{[ promptMessage ]}

Bookmark it

{[ promptMessage ]}

The New South Creed - The New South Creed I The South was...

Info iconThis preview shows pages 1–3. Sign up to view the full content.

View Full Document Right Arrow Icon
The New South Creed I. The South was Slow to Recover from the Physical Devastation of the Civil War A. With the exception of a few Confederate incursions the war was fought in the 11 seceded states B. Only a few southern states were said to be growing and prosperous i. Done so by northern money C. Trade in seaport cities was not increasing and in some it was falling off D. In countryside, visitors found grim poverty E. Per capita wealth in South was $376 i. Per capita wealth outside of the South was $1,086 ii. The $376 was only 27% of the per capita wealth of the Northeastern states iii. Slaves freed without any compensation II. The Arrival of a “New South” (Late 1870s-1880s) A. Toward end of 1870 – quickening of life in area of trade and investment B. Combination of circumstances makes these decades some of the most sensational in the industrial history South to date C. The decline planter class weakened the idea of agriculture as a means of gaining wealth – made factory propaganda more popular D. The reestablishment of white supremacy increased confidence in investments i. Lessened preoccupation in politics E. Depression growing out of the Panic of 1873 (may have contributed to failure of Radical Reconstruction in the South) came to an end in 1879 and released Northern and British capital that sought investment opportunities in the South F. During Reconstruction the North’s interest in the Southern states was for missionary and political expansion and by the late 1870s the South was thought of in more of the terms of economic expansion G. Northern newspapers pointed out that the South had a lot of land, labor, and resources and that it was a good place to go to make money fast H. Between 1887 and 1880 more than 5 million acres of federal lands were sold into southern states I. State legislators sold state lands to speculators at exceedingly low prices i. Florida sold land for 25 cents an acre III. A Construction Boom in Railroads in the 1880s / Wave of Consolidation A. More than doubled total mileage in the South B. Smaller railroad companies were swallowed up by larger ones C. Northern financers steadily took over southern railroads – by 1900 they owned 90% D. There was initially a 3 inch difference in the railroads from North and South – Northern gage issued standard and Southern gage had to adjust IV. Yankee Empire Builders in Florida **** A. Henry M. Flagler (“Florida’s Flagler”) i. Mightier of the two ii. Taking east coast of Florida as his half iii. Made a fortune as an associate of Rockefeller in the oil business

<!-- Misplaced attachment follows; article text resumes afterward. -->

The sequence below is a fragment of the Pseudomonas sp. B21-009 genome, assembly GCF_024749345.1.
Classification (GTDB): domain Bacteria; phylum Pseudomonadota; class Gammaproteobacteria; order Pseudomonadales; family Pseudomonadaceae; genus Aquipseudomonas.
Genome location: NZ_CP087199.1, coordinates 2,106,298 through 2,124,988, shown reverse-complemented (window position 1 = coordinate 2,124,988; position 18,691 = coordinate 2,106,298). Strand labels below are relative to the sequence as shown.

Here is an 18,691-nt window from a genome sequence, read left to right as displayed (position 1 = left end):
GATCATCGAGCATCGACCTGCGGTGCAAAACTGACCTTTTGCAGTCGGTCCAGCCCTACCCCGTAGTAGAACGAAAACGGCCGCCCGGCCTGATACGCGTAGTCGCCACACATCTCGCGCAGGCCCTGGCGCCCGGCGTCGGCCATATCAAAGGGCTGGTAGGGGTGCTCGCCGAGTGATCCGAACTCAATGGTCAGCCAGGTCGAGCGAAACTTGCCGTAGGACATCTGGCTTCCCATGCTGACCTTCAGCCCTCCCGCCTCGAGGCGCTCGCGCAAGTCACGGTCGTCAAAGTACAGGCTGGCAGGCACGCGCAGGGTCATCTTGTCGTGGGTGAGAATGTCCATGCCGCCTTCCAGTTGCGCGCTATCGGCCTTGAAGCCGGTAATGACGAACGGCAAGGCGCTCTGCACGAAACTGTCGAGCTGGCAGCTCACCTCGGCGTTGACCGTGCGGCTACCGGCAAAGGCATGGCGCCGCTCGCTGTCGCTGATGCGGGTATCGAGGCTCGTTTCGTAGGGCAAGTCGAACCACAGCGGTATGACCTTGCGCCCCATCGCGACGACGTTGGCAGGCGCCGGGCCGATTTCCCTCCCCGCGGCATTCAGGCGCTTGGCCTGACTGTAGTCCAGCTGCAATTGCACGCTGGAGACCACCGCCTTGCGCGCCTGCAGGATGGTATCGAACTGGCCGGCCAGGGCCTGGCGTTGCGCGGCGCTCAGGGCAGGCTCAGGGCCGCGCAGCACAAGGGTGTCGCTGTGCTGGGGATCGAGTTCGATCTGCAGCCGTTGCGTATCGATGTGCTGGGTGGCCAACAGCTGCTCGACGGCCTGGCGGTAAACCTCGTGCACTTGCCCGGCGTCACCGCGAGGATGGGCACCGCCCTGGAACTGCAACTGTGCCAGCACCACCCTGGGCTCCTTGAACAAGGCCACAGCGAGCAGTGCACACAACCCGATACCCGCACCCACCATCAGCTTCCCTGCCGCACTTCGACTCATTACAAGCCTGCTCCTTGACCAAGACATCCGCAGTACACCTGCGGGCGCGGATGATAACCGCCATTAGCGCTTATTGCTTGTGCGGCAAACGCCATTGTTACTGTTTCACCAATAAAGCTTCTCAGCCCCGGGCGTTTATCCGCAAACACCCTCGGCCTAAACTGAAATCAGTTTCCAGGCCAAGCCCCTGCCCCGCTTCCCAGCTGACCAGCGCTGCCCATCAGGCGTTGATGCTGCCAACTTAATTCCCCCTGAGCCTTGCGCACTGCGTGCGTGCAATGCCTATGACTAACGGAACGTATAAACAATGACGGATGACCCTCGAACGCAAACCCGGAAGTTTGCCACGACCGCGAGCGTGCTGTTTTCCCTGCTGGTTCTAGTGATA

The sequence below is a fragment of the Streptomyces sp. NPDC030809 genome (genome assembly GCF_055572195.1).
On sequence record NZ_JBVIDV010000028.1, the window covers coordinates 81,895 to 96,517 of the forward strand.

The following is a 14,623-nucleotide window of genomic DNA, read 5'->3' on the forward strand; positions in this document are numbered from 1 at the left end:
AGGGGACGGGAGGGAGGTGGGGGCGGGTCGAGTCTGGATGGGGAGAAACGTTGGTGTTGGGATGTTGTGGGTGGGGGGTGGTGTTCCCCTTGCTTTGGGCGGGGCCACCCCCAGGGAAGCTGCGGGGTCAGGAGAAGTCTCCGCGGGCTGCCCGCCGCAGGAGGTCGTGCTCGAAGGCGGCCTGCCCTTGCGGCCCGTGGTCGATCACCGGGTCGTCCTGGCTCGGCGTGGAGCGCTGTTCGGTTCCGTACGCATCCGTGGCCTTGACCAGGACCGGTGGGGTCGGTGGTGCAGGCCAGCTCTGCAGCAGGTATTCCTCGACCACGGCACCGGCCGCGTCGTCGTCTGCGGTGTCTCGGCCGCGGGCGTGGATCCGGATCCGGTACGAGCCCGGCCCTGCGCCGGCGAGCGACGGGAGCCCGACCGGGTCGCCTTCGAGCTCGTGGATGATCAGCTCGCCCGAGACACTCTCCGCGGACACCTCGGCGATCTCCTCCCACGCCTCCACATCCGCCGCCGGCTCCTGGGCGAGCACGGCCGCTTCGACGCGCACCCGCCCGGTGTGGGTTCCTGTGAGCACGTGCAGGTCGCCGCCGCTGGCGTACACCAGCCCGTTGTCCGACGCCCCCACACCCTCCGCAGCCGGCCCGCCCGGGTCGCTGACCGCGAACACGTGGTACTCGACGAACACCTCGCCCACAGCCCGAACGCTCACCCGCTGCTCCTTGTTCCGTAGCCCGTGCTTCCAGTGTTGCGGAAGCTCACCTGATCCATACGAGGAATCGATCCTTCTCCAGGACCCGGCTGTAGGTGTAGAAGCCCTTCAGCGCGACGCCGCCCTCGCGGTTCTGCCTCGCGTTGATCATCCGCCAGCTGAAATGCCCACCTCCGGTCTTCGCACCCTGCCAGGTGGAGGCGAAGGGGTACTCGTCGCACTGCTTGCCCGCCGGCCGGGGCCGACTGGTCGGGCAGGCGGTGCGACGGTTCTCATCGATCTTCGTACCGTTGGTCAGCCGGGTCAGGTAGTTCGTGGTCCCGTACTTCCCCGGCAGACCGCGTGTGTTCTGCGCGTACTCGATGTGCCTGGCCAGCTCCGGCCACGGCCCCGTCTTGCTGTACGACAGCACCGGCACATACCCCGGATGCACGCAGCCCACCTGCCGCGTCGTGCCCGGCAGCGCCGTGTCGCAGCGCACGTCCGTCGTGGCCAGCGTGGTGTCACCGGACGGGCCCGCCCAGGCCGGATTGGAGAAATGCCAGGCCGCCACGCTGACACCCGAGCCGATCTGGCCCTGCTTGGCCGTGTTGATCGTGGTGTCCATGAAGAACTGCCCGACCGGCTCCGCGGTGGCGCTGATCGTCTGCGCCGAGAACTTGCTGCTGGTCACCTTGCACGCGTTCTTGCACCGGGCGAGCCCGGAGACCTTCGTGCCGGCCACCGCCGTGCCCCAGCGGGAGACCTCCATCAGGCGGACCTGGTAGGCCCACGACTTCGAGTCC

Background image of page 1

Info iconThis preview has intentionally blurred sections. Sign up to view the full version.

View Full Document Right Arrow Icon
iv. During a visit to St. Augustine Florida he turned his attention to the Florida wilderness v. Bought strip of “rust and right of way” from Jacksonville to St. Augustine then pushed southward with his railroad and his accompanying hotel chain a. Pleasure palaces and playgrounds for America’s idle rich vi. Had invested $30 million in Florida to reach Miami – at the time nothing but wilderness vii.Took his railroad to sea and expanded the Florida Keys with his railroad
Background image of page 2
Image of page 3
This is the end of the preview. Sign up to access the rest of the document.

{[ snackBarMessage ]}